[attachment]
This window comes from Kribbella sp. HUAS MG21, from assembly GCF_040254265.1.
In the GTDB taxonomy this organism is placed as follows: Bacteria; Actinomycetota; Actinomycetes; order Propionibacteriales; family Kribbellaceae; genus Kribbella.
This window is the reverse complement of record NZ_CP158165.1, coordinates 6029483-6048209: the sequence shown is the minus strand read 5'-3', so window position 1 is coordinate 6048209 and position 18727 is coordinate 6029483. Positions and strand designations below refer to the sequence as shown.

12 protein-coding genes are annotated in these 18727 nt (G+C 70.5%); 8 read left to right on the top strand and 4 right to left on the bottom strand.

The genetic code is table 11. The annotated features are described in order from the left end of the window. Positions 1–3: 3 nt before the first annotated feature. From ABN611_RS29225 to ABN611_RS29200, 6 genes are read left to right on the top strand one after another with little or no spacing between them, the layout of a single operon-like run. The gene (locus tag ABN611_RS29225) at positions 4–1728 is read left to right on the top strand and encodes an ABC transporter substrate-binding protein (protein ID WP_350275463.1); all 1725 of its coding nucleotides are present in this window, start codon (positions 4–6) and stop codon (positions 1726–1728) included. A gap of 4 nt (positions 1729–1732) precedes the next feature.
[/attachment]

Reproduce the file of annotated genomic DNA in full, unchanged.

This window comes from Kribbella sp. HUAS MG21, from assembly GCF_040254265.1.
In the GTDB taxonomy this organism is placed as follows: Bacteria; Actinomycetota; Actinomycetes; order Propionibacteriales; family Kribbellaceae; genus Kribbella.
This window is the reverse complement of record NZ_CP158165.1, coordinates 6029483-6048209: the sequence shown is the minus strand read 5'-3', so window position 1 is coordinate 6048209 and position 18727 is coordinate 6029483. Positions and strand designations below refer to the sequence as shown.

12 protein-coding genes are annotated in these 18727 nt (G+C 70.5%); 8 read left to right on the top strand and 4 right to left on the bottom strand.

The genetic code is table 11. The annotated features are described in order from the left end of the window. Positions 1–3: 3 nt before the first annotated feature. From ABN611_RS29225 to ABN611_RS29200, 6 genes are read left to right on the top strand one after another with little or no spacing between them, the layout of a single operon-like run. The gene (locus tag ABN611_RS29225) at positions 4–1728 is read left to right on the top strand and encodes an ABC transporter substrate-binding protein (protein ID WP_350275463.1); all 1725 of its coding nucleotides are present in this window, start codon (positions 4–6) and stop codon (positions 1726–1728) included. A gap of 4 nt (positions 1729–1732) precedes the next feature.